Uploading 6.4M, 4974 files
Done uploading
OK
...
1 of 1 instances running
App started
OK
...
Showing health and status for app hello-service in org system / space dev as admin...
OK
requested state: started
instances: 1/1
usage: 1G x 1 instances
urls: hello-service.apps.pcf.imesh.io
last uploaded: Thu Mar 15 09:40:24 UTC 2018
stack: cflinuxfs2
buildpack: client-certificate-mapper=1.2.0_RELEASE container-security-provider=1.8.0_RELEASE java-buildpack=v4.5-offline-https://github.com/cloudfoundry/java-buildpack.git#ffeefb9 java-main java-opts jvmkill-agent=1.10.0_RELEASE open-jdk-like-jre=1.8.0_1...
state     since                    cpu    memory       disk         details
#0 running 2018-03-15 03:12:28 PM 0.0% 3.8M of 1G 1.3M of 1G

23. Make a HTTP request and verify the sample microservice:

curl -v -k https://hello-service.apps.pcf.imesh.io/hello/imesh
...
> GET /hello/wso2 HTTP/1.1
> Host: hello-service.apps.pcf.imesh.io
> User-Agent: curl/7.54.0
> Accept: */*
>
< HTTP/1.1 200 OK
< Accept: */*
< Content-Type: */*
< Date: Thu, 15 Mar 2018 10:07:55 GMT
< User-Agent: curl/7.54.0
...
Hello imesh

Conclusion

Pivotal Cloud Foundry is a resource heavy, complex Platform as a Service solution used by large enterprises. It’s complete deployment requires nearly 40 virtual machines just for isntalling its server components. Recently, Pivotal introduced a trimmed down version of it called “Starter” which only requires 22 virtual machines in total. The PCF documentation provides two options for installing PCF on AWS; Manual installation and Terraform based installion. Both options require a series of manual intervensions and a collection of configuration parameters. AWS PCF quick start reference deployment provides three nested Cloud Formation templates which automate the entire PCF deployment on AWS. It takes nearly 2.5 hours to complete and executes smoothly if required resource limits and AWS resource permissions have been granted. Once the installation is completed, additional platform services can be installed via the Ops Manager and applications can be deployed via the Apps Manager and PCF CLI.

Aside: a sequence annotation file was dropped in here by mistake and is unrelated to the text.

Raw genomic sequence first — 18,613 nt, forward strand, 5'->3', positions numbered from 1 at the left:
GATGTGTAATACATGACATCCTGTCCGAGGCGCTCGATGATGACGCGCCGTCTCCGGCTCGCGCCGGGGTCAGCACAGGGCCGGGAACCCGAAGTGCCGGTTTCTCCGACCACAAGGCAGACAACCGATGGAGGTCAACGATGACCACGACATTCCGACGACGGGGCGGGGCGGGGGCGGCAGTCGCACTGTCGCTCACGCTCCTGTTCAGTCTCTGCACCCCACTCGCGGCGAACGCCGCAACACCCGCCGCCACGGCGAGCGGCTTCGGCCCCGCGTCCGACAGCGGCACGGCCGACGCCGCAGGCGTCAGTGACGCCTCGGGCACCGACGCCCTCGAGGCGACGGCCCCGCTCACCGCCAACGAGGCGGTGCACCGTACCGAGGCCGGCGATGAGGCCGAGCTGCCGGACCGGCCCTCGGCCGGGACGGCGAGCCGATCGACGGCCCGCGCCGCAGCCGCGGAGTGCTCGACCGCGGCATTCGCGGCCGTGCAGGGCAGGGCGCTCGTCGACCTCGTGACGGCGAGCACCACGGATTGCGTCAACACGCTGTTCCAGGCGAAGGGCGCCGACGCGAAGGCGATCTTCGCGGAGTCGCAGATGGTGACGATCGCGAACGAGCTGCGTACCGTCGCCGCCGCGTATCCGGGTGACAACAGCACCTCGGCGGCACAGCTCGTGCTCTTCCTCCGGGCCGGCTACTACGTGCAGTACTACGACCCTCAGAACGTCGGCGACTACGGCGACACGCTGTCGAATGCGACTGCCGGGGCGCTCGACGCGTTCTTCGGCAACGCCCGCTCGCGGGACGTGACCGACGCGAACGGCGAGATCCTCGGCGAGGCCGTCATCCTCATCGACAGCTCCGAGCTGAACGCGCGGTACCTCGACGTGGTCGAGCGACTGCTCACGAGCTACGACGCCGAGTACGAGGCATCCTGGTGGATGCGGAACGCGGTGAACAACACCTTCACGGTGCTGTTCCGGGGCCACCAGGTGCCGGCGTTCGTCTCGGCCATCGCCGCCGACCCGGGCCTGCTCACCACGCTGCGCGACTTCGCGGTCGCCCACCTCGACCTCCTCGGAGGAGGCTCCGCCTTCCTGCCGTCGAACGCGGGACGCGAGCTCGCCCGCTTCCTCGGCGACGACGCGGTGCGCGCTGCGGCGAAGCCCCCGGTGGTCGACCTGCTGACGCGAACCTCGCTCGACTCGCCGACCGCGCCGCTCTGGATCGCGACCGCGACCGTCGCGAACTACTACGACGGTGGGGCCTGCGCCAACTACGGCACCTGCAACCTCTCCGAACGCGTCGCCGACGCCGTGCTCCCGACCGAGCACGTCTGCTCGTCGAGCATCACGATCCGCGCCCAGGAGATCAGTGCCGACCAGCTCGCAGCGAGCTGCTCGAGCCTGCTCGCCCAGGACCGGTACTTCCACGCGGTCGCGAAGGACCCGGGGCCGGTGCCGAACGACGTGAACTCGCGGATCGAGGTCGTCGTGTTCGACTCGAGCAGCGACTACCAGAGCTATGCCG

References

[1] AWS Quick Starts: https://aws.amazon.com/quickstart/

[2] AWS Pivotal Cloud Foundry Quick Start Reference Deployment: https://s3.amazonaws.com/quickstart-reference/pivotal/cloudfoundry/latest/doc/pivotal-cloud-foundry-on-the-aws-cloud.pdf

[3] BOSH Documentation: https://bosh.io/docs

[4] Installing Pivotal Cloud Foundry on AWS: https://docs.pivotal.io/pivotalcf/2-0/customizing/aws.html